Wish Mr. Benoy a happy birthday on Friday.
For those of you new to my blogsite, it is intended to work alongside my website at:
e-mail me at http://email@example.com/
Those of you in block 4 have the honour of working with my student teacher, from UBC, Miss Carlson. She too will be blogging at: http://ejcarlson.blogspot.com/ .
Things that are static -- not requiring regular change -- will be posted on the website. This blogsite will have the changing material -- lesson plans and links to particular assignments. I will try to ensure that all assignments are made available on the Internet in this way. If something is underlined on the blog, it means that you can click on it to see a copy of the particular item -- this could be a pdf document, powerpoint, music or a video.
Use this blog to see what is coming up each week. I will usually post it on Saturdays for the following week. If you are away, you can check up on what you are missing. There really is no reason for you not to know what is happening. If you do not have an Internet connection, you certainly know someone who does.If you can't read the PowerPoint material on your computer, download PowerPoint Viewer from Microsoft. It is free.
Sutherland has a license to access Discovery Channel's United Streaming video collection. Students may download or stream videos from the collection by going to http://www.unitedstreaming.com/ . Use the passcode posted in the classroom to register. If you have lost it, see me, or e-mail me, for this information. Students are licensed to include this content within their own creations.Social Studies 11.
Social Studies 11 (Regular)
Block 4. See Ms. Carlson's blog.
Expect a test on ideologies, parties and elections around Monday of next week. The mark breakdown will be roughly as follows: 31 multiple choice questions (1 mark each), 10 statements requiring you to identify the ideology (1 mark each), Identifying political parties on a political spectrum graph (4 marks), 5 definitions (2 marks each), and two long answer questions (6 marks each). The total should be out of around 67 marks. 25 flash cards will be the minimum required to earn 5 bonus marks on the test.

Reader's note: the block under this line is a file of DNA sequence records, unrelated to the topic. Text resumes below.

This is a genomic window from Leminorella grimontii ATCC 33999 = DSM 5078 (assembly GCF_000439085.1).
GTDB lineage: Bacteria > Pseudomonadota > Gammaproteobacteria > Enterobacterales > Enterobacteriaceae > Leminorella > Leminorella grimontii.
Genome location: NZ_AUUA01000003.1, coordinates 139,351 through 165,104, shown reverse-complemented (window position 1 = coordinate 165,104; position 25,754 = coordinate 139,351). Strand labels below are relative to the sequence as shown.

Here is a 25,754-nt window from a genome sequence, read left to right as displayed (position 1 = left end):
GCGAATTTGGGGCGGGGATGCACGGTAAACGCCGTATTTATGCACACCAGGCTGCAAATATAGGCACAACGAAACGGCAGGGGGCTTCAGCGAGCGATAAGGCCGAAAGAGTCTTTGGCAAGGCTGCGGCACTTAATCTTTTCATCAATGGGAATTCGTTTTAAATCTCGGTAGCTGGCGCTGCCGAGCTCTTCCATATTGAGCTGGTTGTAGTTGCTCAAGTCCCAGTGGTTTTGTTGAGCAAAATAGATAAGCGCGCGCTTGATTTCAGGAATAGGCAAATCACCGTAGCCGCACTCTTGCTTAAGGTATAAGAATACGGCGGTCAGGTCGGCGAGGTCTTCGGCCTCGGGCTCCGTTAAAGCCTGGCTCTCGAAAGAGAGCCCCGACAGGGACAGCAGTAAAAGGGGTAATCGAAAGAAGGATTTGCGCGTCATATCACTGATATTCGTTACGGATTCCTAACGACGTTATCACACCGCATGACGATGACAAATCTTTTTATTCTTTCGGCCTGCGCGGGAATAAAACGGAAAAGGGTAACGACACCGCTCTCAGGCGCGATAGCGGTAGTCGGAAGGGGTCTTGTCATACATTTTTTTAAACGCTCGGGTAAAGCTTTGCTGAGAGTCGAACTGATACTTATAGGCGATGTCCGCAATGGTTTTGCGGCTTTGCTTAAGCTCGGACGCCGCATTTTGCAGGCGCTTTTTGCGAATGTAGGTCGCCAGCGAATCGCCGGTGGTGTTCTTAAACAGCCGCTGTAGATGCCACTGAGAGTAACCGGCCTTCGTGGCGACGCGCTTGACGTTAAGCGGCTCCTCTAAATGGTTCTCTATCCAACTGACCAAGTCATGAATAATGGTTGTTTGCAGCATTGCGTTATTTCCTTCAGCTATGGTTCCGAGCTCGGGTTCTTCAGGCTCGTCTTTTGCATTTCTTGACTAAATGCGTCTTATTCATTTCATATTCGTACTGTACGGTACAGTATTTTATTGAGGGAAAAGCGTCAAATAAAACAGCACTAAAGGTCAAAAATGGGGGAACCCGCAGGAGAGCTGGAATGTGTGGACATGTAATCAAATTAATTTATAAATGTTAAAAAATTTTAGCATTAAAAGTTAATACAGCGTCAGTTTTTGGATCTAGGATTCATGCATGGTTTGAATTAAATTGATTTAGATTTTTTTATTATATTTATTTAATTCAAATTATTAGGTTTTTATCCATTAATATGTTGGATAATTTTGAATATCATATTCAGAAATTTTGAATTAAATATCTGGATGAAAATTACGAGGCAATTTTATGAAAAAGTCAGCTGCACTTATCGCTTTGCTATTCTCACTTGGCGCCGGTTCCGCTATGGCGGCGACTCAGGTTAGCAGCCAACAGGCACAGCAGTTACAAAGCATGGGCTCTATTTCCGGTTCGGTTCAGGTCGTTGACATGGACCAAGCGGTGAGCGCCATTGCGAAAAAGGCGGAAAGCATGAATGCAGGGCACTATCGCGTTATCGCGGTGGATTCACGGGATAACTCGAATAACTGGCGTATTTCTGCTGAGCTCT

Note: I will be collecting the Government text books when you write your unit test. We will sign out the Counterpoints text Monday.
- Monday, February 11 - Sign out Counterpoint texts. Take up the ideologies practice work. Video clip on ideologies (sorry, unavailable on the Internet). Continue Parties section on the Ideologies and Parties PowerPoint. Lecture: How parties organize themselves. Read Counterpoint texts pp. 255-258. do #3-4, p. 258 and #1-3, sidebar, p. 257. Assignment (10 marks, due Thursday, Feb. 14): Research Canadian federal political parties. Which party would you support in the next federal election? Why? About a page or so of writing is needed to adequately answer these question. If a computer lab is available, we will have some research time next class. Find political party information at Elections Canada's registered political parties page.
- Tuesday, February 12 - Take up homework. Review of how political parties work. Political parties Internet research. See the elections Canada link above. Read pp. 249-255. Do#1-5, p. 253 & #1-2, p. 258.
- Wednesday, February 13 - Take up homework. Elections in Canada – The first-by-the-post system. (If time; proportional representation too). Handout on electoral systems. Government pp. 88-97. Do #3-10, p. 97, and #1 & 3 in the sidebar on p. 96.